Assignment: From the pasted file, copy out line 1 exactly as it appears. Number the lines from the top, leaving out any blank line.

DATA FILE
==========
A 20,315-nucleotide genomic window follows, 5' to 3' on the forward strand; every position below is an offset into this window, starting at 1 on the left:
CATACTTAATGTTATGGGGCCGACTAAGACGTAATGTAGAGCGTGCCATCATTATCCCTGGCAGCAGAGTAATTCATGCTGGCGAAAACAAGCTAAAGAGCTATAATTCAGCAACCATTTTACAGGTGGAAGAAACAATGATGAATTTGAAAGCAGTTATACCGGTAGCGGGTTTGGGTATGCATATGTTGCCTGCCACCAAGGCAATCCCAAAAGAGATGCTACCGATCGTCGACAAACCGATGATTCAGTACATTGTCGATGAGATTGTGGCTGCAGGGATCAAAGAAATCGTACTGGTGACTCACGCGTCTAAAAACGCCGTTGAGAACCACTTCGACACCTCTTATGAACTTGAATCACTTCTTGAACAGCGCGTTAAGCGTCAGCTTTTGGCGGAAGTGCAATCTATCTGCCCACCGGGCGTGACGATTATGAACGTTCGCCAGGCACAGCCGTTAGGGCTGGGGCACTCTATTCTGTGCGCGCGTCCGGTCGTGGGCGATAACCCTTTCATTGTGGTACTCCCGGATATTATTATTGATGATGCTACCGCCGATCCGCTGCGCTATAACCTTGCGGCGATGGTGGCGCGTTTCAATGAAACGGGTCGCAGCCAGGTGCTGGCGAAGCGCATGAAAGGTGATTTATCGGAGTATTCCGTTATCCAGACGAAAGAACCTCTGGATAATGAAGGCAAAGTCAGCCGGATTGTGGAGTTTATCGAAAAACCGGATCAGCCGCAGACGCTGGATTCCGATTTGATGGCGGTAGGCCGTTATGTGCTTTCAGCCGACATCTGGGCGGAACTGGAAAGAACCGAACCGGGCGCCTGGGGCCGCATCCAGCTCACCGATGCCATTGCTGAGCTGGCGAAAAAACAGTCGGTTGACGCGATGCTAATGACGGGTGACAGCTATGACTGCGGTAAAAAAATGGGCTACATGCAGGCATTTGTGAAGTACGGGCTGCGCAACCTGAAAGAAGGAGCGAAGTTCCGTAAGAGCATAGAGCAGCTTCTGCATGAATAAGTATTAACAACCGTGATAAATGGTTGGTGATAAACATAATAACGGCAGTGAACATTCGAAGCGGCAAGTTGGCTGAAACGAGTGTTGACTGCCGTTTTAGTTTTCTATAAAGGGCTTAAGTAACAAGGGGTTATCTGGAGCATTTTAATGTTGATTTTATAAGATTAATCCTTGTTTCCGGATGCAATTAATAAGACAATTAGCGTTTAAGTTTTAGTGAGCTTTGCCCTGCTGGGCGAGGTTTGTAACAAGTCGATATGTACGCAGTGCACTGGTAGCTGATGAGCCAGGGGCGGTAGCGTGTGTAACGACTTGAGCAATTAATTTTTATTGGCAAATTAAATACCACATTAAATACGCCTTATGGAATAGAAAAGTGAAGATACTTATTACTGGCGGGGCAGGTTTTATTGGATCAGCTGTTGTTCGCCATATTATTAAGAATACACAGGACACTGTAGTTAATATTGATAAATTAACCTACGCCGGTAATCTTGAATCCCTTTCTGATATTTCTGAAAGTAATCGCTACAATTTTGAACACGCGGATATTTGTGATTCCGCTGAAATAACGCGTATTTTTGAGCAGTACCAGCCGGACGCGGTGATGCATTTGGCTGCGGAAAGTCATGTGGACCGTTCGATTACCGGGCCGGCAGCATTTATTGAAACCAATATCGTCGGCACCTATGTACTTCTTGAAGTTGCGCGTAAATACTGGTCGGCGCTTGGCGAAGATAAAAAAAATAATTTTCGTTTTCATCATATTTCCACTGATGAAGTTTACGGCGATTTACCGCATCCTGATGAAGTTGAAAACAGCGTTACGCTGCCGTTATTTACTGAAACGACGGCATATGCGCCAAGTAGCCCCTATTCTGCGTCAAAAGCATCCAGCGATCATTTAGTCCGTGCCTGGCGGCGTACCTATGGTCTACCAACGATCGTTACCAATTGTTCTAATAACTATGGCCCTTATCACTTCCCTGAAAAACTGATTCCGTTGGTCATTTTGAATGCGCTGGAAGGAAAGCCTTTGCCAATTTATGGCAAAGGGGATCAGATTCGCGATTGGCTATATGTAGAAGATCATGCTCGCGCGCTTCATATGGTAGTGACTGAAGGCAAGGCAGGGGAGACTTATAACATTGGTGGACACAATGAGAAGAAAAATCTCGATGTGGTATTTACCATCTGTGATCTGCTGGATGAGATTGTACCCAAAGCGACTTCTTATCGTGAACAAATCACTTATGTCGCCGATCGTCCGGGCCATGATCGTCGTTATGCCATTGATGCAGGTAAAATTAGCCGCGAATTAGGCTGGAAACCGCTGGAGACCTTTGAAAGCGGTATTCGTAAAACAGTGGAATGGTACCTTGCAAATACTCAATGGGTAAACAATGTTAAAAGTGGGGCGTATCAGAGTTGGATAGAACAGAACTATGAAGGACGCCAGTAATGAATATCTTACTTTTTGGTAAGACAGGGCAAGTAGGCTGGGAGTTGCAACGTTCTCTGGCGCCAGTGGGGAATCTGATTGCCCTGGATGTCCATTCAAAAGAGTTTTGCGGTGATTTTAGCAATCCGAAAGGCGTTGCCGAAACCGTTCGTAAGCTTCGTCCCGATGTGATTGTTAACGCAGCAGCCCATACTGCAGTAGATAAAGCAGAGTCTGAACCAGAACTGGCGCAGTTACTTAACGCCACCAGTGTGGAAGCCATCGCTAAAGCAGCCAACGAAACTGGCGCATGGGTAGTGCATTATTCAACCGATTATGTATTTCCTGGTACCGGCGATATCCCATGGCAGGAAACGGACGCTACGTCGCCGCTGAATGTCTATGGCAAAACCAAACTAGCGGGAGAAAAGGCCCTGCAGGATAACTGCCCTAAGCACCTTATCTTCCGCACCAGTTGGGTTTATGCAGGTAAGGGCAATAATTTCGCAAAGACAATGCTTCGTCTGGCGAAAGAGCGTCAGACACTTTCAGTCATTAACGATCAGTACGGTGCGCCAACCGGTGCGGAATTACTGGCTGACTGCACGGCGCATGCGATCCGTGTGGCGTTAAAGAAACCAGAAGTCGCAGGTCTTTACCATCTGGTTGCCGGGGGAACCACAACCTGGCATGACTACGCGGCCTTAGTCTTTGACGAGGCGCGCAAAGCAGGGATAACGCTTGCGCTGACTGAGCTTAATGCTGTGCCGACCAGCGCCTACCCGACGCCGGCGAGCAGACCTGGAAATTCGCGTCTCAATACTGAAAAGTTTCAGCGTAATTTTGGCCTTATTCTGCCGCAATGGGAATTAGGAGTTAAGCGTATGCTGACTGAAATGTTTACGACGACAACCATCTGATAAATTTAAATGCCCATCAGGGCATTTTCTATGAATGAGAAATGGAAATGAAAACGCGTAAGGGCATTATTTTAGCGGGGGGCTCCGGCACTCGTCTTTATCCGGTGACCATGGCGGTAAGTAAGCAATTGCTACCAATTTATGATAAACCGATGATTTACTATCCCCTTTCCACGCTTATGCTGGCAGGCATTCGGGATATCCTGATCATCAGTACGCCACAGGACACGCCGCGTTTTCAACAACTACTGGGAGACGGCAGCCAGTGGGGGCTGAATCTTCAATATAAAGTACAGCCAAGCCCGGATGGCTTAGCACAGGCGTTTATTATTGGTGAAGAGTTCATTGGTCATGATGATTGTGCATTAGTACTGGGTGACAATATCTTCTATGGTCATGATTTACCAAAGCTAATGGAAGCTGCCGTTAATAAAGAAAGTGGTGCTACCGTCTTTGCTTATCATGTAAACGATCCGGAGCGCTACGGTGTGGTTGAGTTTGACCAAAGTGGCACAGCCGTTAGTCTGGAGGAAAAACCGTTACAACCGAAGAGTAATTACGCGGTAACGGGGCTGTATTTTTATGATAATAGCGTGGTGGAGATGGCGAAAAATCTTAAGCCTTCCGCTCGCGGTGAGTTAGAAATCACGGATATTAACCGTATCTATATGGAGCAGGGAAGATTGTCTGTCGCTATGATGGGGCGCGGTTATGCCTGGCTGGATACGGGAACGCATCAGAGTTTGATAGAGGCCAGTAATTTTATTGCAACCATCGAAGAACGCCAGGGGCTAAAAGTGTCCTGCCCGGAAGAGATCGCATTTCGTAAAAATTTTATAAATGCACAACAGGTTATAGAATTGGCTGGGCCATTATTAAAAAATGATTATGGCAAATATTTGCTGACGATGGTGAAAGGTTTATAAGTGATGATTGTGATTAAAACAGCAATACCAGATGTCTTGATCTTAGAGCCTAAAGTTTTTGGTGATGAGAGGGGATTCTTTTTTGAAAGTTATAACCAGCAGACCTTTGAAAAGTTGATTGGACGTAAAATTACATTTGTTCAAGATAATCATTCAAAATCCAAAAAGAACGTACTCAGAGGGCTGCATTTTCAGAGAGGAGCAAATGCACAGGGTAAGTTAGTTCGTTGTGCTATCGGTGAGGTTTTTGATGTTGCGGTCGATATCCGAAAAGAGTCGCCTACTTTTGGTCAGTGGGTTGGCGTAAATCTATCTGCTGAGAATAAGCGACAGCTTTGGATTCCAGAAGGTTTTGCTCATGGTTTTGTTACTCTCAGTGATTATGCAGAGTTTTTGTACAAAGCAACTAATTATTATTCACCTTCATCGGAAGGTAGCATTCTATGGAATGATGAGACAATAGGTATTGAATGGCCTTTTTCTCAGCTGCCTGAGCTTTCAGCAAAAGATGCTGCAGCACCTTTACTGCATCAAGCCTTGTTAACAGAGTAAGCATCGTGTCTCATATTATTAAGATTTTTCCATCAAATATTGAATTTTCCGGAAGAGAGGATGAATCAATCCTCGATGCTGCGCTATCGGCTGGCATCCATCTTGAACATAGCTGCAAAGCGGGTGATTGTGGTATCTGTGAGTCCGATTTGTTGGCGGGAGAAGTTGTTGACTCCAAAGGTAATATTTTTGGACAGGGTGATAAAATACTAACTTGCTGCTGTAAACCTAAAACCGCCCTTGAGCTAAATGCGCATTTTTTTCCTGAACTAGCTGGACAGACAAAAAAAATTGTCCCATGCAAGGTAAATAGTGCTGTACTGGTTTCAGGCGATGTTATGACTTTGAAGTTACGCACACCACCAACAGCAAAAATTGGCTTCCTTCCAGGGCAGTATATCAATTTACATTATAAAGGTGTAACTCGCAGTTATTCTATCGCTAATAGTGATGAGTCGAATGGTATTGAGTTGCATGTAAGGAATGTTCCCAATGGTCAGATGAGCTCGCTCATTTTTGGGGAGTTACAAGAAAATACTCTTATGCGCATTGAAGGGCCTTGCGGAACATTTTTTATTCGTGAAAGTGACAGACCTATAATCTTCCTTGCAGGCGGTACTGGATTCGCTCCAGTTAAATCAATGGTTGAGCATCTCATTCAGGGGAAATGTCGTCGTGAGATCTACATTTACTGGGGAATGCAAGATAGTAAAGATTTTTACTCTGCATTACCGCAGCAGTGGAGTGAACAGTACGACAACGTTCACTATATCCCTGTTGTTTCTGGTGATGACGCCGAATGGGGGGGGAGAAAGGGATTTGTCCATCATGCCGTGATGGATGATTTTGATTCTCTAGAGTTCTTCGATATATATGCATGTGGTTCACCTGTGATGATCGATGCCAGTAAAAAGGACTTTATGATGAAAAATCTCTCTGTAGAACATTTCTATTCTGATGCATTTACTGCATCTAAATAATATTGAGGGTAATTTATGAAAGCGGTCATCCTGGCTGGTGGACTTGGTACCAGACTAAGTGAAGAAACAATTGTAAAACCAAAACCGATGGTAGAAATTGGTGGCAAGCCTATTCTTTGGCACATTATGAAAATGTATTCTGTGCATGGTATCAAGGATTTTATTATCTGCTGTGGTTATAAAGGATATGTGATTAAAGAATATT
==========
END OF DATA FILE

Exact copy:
A 20,315-nucleotide genomic window follows, 5' to 3' on the forward strand; every position below is an offset into this window, starting at 1 on the left: